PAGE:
Thursday, July 26, 2018

"The Day After the Day the Martians Came" (1967)

Frederik Pohl's story has a good point to make. It may seem painfully obvious, and really I want to dismiss it for its obviousness, but a lot of people these days are obviously in need of this obvious point. It's about immigrants and how we—Americans—treat them. In the future, a mission to Mars has discovered Martians! They are on their way back to Earth with specimens. No one knows anything about them yet, such as whether they are intelligent or what their skills are, except what is known of their appearance, which is "like a sad dachshund with elongated seal flippers for limbs." It appears they might be crying. The story takes place in a Florida motel, where journalists are booked two to a room for the chance to see them in person when the Mars crew makes it back. For the most part they are staying up all night in the motel bar, playing poker, and telling jokes. I'm not sure how the bar stays open, but never mind. The jokes, which at first I thought were an obnoxious element of the story, turn out to be pretty much the point of the story. You'll recognize them right away. Here's one: "Why doesn't a Martian swim in the ocean? Because he'd leave a ring around it." Likely we've all heard these witless putdown jokes where the target IDs are interchangeable: polacks, N-words, faggots, etc. Pohl was a son of German immigrants, born in 1919 (so in his late 40s when he wrote this story). It's not hard to imagine how German immigrants were treated, at least until after World War II, when they became white along with the Irish and with Italians not far behind. I'm not sure how this story would have registered in 1967, let alone in this "dangerous visions" context—as tediously relevant, perhaps, a certain attribute of some entertainment that was only incidentally entertaining, like Billy Jack or The Mod Squad setting out to "rap" with teens and young adults about ongoing unprecedented social unrest. I don't remember this particular story from the first time I read the collection but suspect I would have found it a little square. And that's what it is indeed, making a self-obvious point with thundering self-righteousness. But the people who need to understand it can't seem to understand it, while the rest of us yawn. Same as it ever was, amirite?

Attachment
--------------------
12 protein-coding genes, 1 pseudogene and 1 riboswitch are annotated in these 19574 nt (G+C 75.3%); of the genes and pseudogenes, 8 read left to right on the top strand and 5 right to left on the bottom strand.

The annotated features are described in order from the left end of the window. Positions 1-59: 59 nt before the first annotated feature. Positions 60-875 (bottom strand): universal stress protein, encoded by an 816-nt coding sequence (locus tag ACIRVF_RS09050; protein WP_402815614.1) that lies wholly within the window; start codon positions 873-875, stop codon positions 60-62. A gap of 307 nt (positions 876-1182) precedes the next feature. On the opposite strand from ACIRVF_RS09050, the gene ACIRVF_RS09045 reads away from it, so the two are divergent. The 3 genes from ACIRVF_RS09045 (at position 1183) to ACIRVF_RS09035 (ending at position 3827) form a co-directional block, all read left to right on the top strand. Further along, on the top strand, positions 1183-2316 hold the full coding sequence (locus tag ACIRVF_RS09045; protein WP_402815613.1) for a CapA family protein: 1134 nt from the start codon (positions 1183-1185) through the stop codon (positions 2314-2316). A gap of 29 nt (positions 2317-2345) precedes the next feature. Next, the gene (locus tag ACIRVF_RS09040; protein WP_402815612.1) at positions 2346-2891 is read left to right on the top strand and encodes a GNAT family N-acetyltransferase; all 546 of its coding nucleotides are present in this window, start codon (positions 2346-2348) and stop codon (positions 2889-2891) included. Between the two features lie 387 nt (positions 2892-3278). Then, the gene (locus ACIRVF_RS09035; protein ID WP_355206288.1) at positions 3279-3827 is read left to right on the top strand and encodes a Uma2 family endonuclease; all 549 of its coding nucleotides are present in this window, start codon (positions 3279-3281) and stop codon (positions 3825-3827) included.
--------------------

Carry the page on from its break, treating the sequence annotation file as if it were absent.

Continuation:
Dangerous Visions, ed. Harlan Ellison

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